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COVID-19: NCDC seeks collaboration with pharmacists to strengthen health security

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The Director-General of Nigeria Centre for Disease Control (NCDC), Dr Chikwe Ihekweazu, has called for stronger collaboration with pharmaceutical industries as part of measures to strengthen the country’s health security.

Ihekweazu made the call on Wednesday in Abuja.

He said that the NCDC had earlier indicated an interest in intensified stronger collaboration with pharmaceutical manufacturers at the third Public Lecture of the Board of Pharmaceutical Society of Nigeria.

He said that he highlighted the impact of the COVID-19 pandemic on national development and the health care system at the forum.

According to him,  measures are needed to collaborate with operators in the pharmaceutical industry to co-create a stronger future for health security in the country.

Ihekweazu recalled that Nigeria experienced several disease outbreaks in the last five years including large outbreaks of cerebrospinal meningitis, Lassa fever and the COVID-19 pandemic.

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He, however, said that the focus should not be on what happened but on what was done with what happened.

He said that the NCDC made some progress in establishing the National Public Health Emergency Operations Centre and National Reference Laboratory in 2017 and the subsequent establishment of similar structures across all states in Nigeria.

According to him, the COVID-19 pandemic has triggered the fastest and most wide-reaching response to a global health emergency in human history.

He said that the pandemic enabled the rapid mobilisation of resources to scale public health infrastructures across Nigeria.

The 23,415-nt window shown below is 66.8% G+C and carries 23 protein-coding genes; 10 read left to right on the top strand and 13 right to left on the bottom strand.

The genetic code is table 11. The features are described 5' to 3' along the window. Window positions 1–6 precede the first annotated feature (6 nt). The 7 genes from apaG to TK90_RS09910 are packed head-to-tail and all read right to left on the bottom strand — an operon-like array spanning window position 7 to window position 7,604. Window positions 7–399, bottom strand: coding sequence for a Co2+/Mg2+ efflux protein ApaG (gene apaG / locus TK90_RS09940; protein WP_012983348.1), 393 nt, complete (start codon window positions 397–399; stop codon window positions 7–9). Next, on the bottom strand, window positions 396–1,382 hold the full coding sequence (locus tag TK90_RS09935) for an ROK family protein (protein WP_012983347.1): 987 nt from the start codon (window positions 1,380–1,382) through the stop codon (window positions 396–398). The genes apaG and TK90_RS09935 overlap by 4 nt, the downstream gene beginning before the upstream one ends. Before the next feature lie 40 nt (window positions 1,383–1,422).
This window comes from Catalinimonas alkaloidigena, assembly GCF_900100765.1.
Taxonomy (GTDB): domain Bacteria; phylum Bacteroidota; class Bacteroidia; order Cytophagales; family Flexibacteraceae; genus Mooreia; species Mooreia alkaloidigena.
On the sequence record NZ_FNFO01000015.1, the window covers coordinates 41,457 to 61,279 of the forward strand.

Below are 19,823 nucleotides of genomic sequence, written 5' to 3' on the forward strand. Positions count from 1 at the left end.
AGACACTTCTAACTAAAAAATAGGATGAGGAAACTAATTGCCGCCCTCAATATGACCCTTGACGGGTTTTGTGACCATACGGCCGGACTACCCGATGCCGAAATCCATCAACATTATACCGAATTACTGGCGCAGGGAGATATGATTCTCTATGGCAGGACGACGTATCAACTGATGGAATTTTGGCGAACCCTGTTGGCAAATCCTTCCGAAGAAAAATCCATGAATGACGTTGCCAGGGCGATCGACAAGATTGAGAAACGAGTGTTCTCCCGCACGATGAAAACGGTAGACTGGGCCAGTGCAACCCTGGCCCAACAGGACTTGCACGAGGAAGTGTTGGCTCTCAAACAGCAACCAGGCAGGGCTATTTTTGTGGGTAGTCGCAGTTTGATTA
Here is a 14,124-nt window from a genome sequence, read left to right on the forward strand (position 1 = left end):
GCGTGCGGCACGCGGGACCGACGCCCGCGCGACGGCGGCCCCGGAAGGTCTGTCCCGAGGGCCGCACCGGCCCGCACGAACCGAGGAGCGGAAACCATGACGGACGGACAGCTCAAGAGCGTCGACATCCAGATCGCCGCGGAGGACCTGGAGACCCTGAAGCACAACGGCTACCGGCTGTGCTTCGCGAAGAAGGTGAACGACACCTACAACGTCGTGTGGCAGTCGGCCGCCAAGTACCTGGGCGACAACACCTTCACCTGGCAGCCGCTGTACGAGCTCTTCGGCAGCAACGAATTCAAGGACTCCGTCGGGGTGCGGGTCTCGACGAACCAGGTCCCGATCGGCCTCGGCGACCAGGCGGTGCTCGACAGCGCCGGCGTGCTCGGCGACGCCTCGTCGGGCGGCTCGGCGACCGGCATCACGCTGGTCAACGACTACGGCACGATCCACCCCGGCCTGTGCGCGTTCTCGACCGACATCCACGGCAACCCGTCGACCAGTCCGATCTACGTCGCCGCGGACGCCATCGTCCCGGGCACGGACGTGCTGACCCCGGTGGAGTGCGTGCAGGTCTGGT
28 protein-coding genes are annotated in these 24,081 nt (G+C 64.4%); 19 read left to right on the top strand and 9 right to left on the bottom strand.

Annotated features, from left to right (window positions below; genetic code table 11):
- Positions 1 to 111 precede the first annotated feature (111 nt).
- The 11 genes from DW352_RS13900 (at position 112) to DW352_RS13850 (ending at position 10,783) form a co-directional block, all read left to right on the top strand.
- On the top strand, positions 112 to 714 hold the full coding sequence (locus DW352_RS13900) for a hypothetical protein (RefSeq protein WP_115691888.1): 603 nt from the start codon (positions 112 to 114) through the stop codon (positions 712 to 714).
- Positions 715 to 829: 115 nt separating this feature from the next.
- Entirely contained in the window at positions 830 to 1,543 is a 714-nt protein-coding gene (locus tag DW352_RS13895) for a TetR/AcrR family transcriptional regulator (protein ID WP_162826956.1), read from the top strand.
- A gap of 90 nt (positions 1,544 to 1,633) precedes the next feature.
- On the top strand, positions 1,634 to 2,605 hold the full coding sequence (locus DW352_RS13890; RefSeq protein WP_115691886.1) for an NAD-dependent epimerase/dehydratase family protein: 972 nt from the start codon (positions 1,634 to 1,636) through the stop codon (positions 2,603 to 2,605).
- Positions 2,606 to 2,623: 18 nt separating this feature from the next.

Ihekweazi also said that the NCDC made enormous progress over time including the digitisation of the national disease surveillance architecture across all states.

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He said that emergency operations centres were established in more than 30 states in Nigeria while molecular laboratories were also established in every state.

According to him, standard infectious disease treatment centres were also established by the NCDC.

Ihekweazu acknowledged that there were challenges at the beginning of the pandemic where there were calls to use unproven cures for the management of cases.

He said: “During the calls to use unproven methods to treat COVID-19 cases, we heard very little from the professional science organisations to dispel these misconceptions and explain the principles of clinical trials, especially how decisions are made about therapeutic interventions.

“Given the credibility challenge of government in our country, the voices of professionals such as the Pharmaceutical Society of Nigeria (PSN) becomes critical in such situations.

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“If we collectively understand and communicate how therapeutics work and its importance to the populace, we stand a chance to protect the integrity of the underlying science that is the foundation upon which our professions are built.

“Thereby re-gaining the credibility of the profession we hold so dear.”

Ihekweazu, who cited India as a powerhouse in vaccine manufacturing, said that in building stronger pharmaceutical capacity in Nigeria, we must recognise that our opportunities were mutually dependent on each other.

He called for collectively to drive the health security in Nigeria.

He also urged  PSN members to work with the Federal Government to attract international opportunities for the development of Nigeria’s vaccine, diagnostics and therapeutics manufacturing capacity to co-create a stronger future for health security.

 

NAN

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